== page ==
# The impact of the financial crisis and natural catastrophes on CAT bonds.

INTRODUCTIONIn recent decades, severe natural catastrophes have led to a substantial increase in insured losses. This increase has caused the problem of insufficient traditional reinsurance due to a shortage of capacity. Several alternative instruments have been developed to remedy the capacity shortage in reinsurance markets (Cummins and Weiss, 2009), with CAT bonds being of particular importance. These bonds transfer the risk of catastrophe for a defined event, such as a certain natural catastrophe in a certain region, from a sponsor to investors. The sponsor pays a premium for this protection, while investors in CAT bonds receive coupons and the principal payment if no event falling under the trigger mechanism leads to the default of the bond. (1) In 2011, the total risk capital of CAT bonds was USD11.89 billion (Carpenter, 2012), and the CAT bond market is expected to continue to grow in the future (Cummins and Weiss, 2009). However, Barrieu and Louberge (2009) find that the growth in CAT bond volume is limited by investors' aversion to downside risk and ambiguity resulting from the link between the financial markets and the CAT bond market. This link between the financial markets and the CAT bond market is often discussed in the literature. While the sponsor's motivation to issue a CAT bond is to obtain catastrophic risk insurance, it is often stated that it is advantageous for investors to buy CAT bonds due to the diversification effects that they provide. These effects result from low correlations to other securities that are traded on capital markets. However, the events of Hurricane Katrina and the recent financial crisis call this assumption into question.

It is widely accepted in the literature that if a huge natural catastrophe occurs, both the CAT bond market and the capital markets are affected and the correlation between these two markets increases (Cummins and Weiss, 2009). However, it is not clear how the CAT bond market reacts to huge natural catastrophes. For example, CAT bond premiums for all types of perils could increase due to a general increase in the risk aversion of market participants. There might also be an increase in premiums for bonds that insure against perils of the same type as the catastrophe that occurred because investors adjust their expectations for that type of peril. The relationship between financial crises and the CAT bond market is also unclear. The CAT bond market might remain independent of developments in the capital market even in the event of a financial crisis because the probability of a natural catastrophe is independent of economic developments. Alternatively, a financial crisis could affect not only the capital markets but also the CAT bond market, for example, due to a general increase in the risk aversion of market participants. Against this background, this article analyzes how natural catastrophes and financial crises influence CAT bond premiums.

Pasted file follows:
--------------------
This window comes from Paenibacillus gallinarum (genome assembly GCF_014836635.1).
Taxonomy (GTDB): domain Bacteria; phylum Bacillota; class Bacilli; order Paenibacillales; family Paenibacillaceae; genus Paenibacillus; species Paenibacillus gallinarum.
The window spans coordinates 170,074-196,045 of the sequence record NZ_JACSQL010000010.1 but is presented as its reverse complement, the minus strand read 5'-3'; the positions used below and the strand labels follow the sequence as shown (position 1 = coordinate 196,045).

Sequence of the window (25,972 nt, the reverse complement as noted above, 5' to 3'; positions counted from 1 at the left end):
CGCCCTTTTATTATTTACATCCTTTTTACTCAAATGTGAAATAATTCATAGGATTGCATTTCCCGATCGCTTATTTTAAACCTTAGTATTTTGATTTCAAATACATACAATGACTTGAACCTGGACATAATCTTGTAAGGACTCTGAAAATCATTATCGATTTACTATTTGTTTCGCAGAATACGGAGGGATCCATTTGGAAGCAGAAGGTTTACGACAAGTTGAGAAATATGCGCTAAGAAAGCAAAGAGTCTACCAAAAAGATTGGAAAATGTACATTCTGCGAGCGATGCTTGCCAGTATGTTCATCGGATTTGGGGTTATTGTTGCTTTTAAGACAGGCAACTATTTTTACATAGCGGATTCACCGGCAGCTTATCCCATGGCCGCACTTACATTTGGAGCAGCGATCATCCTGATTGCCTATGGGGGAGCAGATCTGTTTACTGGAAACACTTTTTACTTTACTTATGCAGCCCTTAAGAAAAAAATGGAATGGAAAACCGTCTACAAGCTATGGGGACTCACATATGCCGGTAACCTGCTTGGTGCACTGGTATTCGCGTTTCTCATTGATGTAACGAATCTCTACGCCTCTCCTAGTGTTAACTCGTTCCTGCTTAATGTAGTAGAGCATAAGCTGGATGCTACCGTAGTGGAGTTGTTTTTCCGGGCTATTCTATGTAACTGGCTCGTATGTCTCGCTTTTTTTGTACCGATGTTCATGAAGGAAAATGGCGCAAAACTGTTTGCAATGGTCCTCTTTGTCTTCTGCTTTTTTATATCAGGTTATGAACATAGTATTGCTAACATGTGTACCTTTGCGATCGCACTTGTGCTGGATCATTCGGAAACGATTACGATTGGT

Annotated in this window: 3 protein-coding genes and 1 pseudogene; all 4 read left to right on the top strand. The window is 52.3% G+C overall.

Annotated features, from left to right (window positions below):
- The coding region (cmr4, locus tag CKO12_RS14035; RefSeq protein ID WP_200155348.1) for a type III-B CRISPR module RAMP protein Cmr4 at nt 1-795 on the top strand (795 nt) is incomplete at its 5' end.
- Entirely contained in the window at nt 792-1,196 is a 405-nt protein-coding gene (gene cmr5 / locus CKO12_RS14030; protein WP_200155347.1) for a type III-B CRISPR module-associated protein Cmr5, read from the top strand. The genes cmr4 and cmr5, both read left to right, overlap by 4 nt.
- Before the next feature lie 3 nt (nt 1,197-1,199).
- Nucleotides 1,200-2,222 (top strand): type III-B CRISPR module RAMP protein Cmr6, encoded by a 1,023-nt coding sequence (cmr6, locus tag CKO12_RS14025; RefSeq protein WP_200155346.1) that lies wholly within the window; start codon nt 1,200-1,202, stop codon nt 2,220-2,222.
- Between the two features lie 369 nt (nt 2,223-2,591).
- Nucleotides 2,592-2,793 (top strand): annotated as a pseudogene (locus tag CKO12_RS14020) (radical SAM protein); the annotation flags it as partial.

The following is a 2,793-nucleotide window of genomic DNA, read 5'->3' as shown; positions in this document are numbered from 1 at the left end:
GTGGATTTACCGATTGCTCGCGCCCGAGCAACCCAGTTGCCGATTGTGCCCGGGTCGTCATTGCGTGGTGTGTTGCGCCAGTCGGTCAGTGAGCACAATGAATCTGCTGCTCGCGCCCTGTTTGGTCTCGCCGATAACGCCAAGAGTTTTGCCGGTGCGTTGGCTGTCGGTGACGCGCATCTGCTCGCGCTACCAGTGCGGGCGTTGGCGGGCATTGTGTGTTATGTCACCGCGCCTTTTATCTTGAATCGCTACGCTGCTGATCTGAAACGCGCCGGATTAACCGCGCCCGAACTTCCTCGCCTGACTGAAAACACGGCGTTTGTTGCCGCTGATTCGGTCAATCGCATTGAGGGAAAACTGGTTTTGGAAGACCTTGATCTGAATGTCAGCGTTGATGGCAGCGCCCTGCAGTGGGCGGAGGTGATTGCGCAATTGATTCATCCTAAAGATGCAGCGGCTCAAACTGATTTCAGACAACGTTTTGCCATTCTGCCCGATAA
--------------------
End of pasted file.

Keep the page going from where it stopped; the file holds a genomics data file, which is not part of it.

We analyze this question using a broad data set of secondary market CAT bond premiums from 2002 to 2012. This is virtually the entire data set available for secondary market CAT bond premiums. We find a dependence between the CAT bond market and capital markets measured by means of the credit spreads of corporate bonds. This dependence increased significantly over the course of the recent financial crisis. Thus, we can conclude that the financial crisis has an important influence on CAT bond premiums. Moreover, we find that after the natural mega-catastrophe Hurricane Katrina, the premiums for hurricane perils increased significantly. This increase can mainly be attributed to a higher multiple of the expected loss calculated by catastrophe modeling companies. This finding suggests that market participants reacted to Hurricane Katrina with mistrust in the expected losses calculated for hurricanes.

In addition to the question of how CAT bond premiums react to natural catastrophes and financial crises, it is challenging to determine how to accurately price CAT bonds because CAT bonds are not standardized. The determination of accurate prices is an important condition for the successful trading of securities. Moreover, greater transparency in the mechanism of price discovery could facilitate the evolution of the CAT bond market. Various factors influence the risk premium required by investors. For instance, the trigger mechanism or peril is usually assumed to affect the CAT bond premium. However, the literature only contains a few empirical studies with relatively small data sets investigating which factors influence CAT bond premiums (Berge, 2005; Lane and Mahul, 2008; Dieckmann, 2011; Galeotti et al., 2013). The small sample sizes of these studies lead to some degree of uncertainty about their empirical findings and could be one reason for their conflicting results. For instance, Berge (2005) does not find any significant influence of the trigger mechanism on CAT bond premiums, whereas Dieckmann (2011) finds that CAT bonds using an indemnity trigger have higher risk premiums than nonindemnity-triggered CAT bonds. Only one study analyzes the pricing of CAT bonds on a larger data set (Braun, 2012). However, this study only considers primary market data. Thus, additional analyses of larger data sets, particularly regarding pricing by investors in secondary markets, can provide new insights on the factors that influence CAT bond premiums.